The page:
There's been a lot of talk about vaccines for children causing more harm than good. Some parents are even going against known public guidelines and not vaccinating their children for certain diseases. Our America Now pediatrician, Dr. Cara Natterson, lays out some recommendations and explains why she chose to vaccinate her own children.
"As a mom, I completely understand the apprehension about giving your totally healthy, new baby vaccines. I mean, it's scary," says Dr. Natterson. "You're giving a shot to a child who's not sick. But, as a pediatrician, I have seen the diseases we protect against using vaccinations. I have seen them harm children. I have seen them kill children."
So often parents who choose not to vaccinate are just putting off the decision.
"They're saying, 'My baby's only two months old. I'm going to wait until he's bigger or stronger to give the vaccine.' That's not the right approach," says Dr. Natterson. "It's not a rational approach, because what you're saying is, 'My two-month-old baby is going to be unprotected against these infections, and that's okay with me.'"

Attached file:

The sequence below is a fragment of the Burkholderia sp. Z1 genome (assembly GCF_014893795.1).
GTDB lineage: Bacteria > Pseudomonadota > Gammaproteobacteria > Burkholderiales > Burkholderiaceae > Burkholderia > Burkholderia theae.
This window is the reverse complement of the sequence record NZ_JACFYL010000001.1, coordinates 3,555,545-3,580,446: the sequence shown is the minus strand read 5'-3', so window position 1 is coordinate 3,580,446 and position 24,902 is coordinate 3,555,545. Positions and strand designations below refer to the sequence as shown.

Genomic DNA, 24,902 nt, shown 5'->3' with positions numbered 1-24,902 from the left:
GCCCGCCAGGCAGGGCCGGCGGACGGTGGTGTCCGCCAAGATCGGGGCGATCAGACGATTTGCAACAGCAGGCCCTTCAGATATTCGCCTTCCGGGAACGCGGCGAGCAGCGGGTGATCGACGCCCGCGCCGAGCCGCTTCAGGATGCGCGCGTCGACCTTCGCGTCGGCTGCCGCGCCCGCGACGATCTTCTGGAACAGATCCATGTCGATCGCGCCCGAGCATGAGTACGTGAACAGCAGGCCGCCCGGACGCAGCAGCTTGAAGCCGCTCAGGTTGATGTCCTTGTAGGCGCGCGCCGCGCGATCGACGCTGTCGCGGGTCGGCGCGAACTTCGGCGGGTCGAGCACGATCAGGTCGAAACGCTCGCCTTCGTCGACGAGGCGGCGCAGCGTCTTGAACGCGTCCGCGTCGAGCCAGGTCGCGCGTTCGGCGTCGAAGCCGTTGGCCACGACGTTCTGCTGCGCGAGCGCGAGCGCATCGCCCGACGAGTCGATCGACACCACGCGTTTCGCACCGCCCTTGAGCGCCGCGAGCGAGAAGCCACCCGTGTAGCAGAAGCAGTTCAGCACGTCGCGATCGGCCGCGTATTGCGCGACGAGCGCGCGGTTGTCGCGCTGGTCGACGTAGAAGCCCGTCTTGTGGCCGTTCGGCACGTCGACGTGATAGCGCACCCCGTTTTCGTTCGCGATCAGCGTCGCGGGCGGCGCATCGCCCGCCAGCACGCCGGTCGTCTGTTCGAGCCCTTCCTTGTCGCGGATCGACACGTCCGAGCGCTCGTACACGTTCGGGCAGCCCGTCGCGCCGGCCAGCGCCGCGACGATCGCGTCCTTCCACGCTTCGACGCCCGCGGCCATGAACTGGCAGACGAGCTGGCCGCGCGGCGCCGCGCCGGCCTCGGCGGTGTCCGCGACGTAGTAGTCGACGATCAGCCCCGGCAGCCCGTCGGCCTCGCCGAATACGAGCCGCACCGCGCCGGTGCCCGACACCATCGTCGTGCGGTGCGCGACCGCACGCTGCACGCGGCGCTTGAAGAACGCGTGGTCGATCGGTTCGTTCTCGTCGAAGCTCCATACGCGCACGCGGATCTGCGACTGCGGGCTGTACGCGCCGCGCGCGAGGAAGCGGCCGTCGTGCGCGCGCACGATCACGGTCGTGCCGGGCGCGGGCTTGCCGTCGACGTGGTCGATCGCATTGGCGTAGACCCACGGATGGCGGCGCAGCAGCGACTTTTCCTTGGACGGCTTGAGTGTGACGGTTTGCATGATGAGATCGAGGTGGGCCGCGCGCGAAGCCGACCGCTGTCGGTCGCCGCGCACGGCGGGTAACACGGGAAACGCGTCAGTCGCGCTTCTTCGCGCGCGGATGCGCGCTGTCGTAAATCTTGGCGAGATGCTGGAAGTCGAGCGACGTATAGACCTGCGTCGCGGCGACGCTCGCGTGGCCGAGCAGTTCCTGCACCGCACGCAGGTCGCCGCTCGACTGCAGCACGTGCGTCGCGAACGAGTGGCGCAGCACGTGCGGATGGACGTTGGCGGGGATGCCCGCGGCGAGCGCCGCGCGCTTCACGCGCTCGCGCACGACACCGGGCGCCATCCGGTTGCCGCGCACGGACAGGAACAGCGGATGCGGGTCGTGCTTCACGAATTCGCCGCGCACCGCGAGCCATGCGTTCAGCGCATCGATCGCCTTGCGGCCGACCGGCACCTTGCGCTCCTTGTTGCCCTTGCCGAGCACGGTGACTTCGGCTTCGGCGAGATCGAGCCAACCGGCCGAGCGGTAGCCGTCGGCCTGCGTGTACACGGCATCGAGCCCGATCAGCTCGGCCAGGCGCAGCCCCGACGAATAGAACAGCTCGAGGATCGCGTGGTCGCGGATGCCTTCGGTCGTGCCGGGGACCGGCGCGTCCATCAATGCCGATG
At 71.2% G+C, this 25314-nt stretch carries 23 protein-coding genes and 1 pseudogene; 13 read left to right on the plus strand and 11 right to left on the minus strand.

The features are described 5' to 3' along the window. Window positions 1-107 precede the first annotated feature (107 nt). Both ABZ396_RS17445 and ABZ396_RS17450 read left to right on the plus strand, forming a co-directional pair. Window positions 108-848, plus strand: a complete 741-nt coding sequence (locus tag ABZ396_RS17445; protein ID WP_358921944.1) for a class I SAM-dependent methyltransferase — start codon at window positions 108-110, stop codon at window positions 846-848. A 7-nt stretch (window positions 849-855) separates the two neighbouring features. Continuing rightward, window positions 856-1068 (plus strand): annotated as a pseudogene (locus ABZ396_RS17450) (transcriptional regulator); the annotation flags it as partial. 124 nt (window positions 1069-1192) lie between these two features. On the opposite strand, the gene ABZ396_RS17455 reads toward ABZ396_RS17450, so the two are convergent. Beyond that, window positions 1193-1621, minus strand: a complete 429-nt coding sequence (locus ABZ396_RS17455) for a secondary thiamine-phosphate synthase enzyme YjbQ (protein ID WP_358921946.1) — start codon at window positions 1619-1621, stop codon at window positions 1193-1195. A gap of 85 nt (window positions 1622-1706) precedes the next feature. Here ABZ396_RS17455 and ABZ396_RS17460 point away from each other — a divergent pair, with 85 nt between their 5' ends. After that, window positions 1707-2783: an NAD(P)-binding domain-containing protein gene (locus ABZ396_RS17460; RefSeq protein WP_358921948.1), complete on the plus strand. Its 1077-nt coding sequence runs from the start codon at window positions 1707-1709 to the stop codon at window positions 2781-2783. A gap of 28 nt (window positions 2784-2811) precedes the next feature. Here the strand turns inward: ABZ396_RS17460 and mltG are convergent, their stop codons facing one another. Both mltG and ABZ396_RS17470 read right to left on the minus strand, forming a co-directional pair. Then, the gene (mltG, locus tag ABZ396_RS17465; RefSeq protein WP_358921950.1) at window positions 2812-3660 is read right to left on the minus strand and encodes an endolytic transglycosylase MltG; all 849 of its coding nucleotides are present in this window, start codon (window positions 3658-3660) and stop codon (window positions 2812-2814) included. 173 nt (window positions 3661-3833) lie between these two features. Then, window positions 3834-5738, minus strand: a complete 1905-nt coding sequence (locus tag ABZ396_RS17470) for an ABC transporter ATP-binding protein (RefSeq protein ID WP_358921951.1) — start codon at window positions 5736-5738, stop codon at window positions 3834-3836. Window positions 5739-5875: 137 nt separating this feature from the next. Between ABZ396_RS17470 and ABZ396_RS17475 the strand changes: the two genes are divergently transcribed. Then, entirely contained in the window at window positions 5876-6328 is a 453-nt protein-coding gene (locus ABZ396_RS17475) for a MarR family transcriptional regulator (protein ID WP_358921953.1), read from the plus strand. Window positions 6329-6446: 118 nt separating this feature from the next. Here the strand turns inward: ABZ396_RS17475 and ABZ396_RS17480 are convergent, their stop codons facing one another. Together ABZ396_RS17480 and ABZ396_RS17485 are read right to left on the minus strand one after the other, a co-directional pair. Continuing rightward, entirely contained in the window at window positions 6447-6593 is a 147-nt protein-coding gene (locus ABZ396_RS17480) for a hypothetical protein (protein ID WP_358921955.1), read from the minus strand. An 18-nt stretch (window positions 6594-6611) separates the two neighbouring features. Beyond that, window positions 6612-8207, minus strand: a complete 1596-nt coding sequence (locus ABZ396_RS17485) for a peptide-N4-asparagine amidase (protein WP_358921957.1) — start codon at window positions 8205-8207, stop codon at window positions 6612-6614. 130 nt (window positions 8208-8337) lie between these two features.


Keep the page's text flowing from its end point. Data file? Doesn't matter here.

Dr. Natterson says parents who choose to forgo vaccinations are underestimating the diseases they protect against.
"Every single disease that we immunize against has the capacity to kill," says Dr. Natterson. "We are victims of our own success in medicine, because these days we, as parents, don't know what any of these illnesses look like. We never had them as children and we don't remember seeing them among friends and family members. We don't have the healthy sense of respect for these illnesses that our parents' generation had."
Perhaps the biggest setback to children's vaccinations was a 1998 report claiming the MMR vaccine causes autism. The work of the scientist behind that research has since been debunked.
"No, MMR does not cause autism," says Dr. Natterson. "In the 13 years since that study was published, a number of facts have come out. He falsified his information, his data. He had a dozen collaborators on his article and the vast majority of them have stepped forward in the past decade and said, 'It was falsified. I don't support this conclusion. This data wasn't correct.'"
But for many parents, the fear of vaccines persists. Dr. Natterson has some strong advice.
"I did not hesitate one second to vaccinate my own children," says Dr. Natterson. "My best advice to parents is stop going online, don't search, you know, 'pneumococcus vaccine' and see the first 10 web sites that come up and rely on those for your information. Talk to your doctor. Ask your physician for web site recommendations. There are a lot of really smart people out there who can give you good information, but it's hard to find those people online."
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